In their study, women who received comprehensive physical therapy after a mastectomy enjoyed a 32% overall improvement rate post-surgery as opposed to 6% of women who only received education and brochures.
This research shows that mastectomy recovery should involve a multifaceted approach with continuous communication between your physical therapist and doctor to reap the full range of benefits.
What Can I Expect from Post-Mastectomy Physical Therapy?
Complete recovery is never immediate. It takes dedication and patience. But by channeling your inner strength and coordinating with your physical therapist, you can get ahead in your mastectomy recovery process.
Comprehensive post-mastectomy physical therapy will typically involve some of the following modalities depending on your type of surgery and other cancer treatments you’ve had.
Have you recently undergone a mastectomy? At Crystal Lake Physical Therapy, Inc. we are here for you during this difficult and trying time. We want to help you get back to your normal life as quickly as possible. Contact us today to schedule an appointment with one of our women's health specialists!
Standing in front of a room full of eager minds providing them with information on your favorite topic can be a very rewarding job. Whether it is teaching preschoolers the colors of the rainbow or college students calculus, most teachers are on their feet for hours at a time.
Additionally, small tables and chairs, extra low sinks and toilets, and comfortable floor equipment for story reading have all been designed to fit the needs of our kids. We so often forget that these customized versions of equipment often neglect the fact that the teachers find themselves bending, reaching and modifying their posture to adjust to these tiny ergonomically designed tables and chairs. Bringing knowledge literally down to their level has its consequences. Preserving the health of our teachers is crucial.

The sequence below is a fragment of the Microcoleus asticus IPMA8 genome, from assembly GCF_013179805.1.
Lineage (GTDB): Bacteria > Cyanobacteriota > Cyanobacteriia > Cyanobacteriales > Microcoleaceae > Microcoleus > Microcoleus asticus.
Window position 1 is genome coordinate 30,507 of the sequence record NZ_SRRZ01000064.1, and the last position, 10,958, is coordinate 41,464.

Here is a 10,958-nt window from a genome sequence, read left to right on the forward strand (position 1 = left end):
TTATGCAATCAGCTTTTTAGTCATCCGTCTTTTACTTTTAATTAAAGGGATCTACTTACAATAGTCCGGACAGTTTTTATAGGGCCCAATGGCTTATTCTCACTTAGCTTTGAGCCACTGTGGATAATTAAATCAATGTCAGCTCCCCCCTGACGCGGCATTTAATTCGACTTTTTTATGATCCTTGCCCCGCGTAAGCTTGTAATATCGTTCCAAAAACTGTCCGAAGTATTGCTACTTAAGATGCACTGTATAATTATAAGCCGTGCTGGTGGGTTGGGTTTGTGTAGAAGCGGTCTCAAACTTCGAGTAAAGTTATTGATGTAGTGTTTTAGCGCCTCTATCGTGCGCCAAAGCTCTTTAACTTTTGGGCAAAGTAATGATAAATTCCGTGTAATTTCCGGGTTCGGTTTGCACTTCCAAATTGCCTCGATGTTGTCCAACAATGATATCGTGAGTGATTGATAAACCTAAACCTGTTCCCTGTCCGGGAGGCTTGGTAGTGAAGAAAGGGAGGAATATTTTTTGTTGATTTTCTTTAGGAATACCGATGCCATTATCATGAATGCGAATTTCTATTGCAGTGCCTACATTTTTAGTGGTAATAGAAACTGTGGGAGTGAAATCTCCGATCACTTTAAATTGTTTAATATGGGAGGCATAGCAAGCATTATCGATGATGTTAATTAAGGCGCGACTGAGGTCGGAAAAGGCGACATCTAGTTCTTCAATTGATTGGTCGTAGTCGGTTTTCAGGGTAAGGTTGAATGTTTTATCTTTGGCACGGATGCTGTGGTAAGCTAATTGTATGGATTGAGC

The fact of the matter is “that two-thirds of workers in primary and early-years classrooms have received treatment for back and joint problems as a result of working in child-sized environments.”
A recent study of more than 700 teachers and pre-school staff found that heavy- lifting of children and equipment, using child-height computers and whiteboards, and standing all day were also adding to teachers’ pain. Nearly 40 per cent of those taking part in the study had taken time off work because of work-related joint or back pain.
So what can you do as a teacher to avoid these injuries?!? Here are some tips for reducing low back pain:
“ I have some problems with a little urine leakage, but I have had two kids, so this is normal.”